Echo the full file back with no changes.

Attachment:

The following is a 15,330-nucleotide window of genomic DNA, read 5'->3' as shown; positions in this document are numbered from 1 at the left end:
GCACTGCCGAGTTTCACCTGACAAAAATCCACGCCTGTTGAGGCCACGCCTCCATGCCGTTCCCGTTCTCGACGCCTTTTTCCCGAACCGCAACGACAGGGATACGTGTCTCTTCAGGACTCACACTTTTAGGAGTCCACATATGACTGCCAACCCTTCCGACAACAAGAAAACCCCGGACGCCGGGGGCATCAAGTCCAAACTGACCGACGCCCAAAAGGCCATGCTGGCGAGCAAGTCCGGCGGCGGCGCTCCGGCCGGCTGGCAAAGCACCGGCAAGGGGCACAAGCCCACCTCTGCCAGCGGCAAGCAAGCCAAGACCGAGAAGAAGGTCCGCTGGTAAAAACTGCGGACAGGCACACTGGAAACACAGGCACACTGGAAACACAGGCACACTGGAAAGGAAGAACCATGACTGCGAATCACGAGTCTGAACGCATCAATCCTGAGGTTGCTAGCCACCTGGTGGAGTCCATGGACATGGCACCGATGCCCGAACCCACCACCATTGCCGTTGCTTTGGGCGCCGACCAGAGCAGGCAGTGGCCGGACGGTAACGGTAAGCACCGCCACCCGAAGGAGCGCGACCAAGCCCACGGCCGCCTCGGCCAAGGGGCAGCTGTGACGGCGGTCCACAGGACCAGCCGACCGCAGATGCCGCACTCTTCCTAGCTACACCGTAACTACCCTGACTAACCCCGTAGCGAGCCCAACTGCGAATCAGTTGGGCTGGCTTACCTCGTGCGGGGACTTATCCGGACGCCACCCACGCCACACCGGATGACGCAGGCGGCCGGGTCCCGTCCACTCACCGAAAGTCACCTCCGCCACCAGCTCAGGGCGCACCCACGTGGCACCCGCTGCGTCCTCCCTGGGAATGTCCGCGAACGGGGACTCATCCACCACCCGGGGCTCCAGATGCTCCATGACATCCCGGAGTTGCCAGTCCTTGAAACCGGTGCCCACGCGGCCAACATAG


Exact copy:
The following is a 15,330-nucleotide window of genomic DNA, read 5'->3' as shown; positions in this document are numbered from 1 at the left end:
GCACTGCCGAGTTTCACCTGACAAAAATCCACGCCTGTTGAGGCCACGCCTCCATGCCGTTCCCGTTCTCGACGCCTTTTTCCCGAACCGCAACGACAGGGATACGTGTCTCTTCAGGACTCACACTTTTAGGAGTCCACATATGACTGCCAACCCTTCCGACAACAAGAAAACCCCGGACGCCGGGGGCATCAAGTCCAAACTGACCGACGCCCAAAAGGCCATGCTGGCGAGCAAGTCCGGCGGCGGCGCTCCGGCCGGCTGGCAAAGCACCGGCAAGGGGCACAAGCCCACCTCTGCCAGCGGCAAGCAAGCCAAGACCGAGAAGAAGGTCCGCTGGTAAAAACTGCGGACAGGCACACTGGAAACACAGGCACACTGGAAACACAGGCACACTGGAAAGGAAGAACCATGACTGCGAATCACGAGTCTGAACGCATCAATCCTGAGGTTGCTAGCCACCTGGTGGAGTCCATGGACATGGCACCGATGCCCGAACCCACCACCATTGCCGTTGCTTTGGGCGCCGACCAGAGCAGGCAGTGGCCGGACGGTAACGGTAAGCACCGCCACCCGAAGGAGCGCGACCAAGCCCACGGCCGCCTCGGCCAAGGGGCAGCTGTGACGGCGGTCCACAGGACCAGCCGACCGCAGATGCCGCACTCTTCCTAGCTACACCGTAACTACCCTGACTAACCCCGTAGCGAGCCCAACTGCGAATCAGTTGGGCTGGCTTACCTCGTGCGGGGACTTATCCGGACGCCACCCACGCCACACCGGATGACGCAGGCGGCCGGGTCCCGTCCACTCACCGAAAGTCACCTCCGCCACCAGCTCAGGGCGCACCCACGTGGCACCCGCTGCGTCCTCCCTGGGAATGTCCGCGAACGGGGACTCATCCACCACCCGGGGCTCCAGATGCTCCATGACATCCCGGAGTTGCCAGTCCTTGAAACCGGTGCCCACGCGGCCAACATAG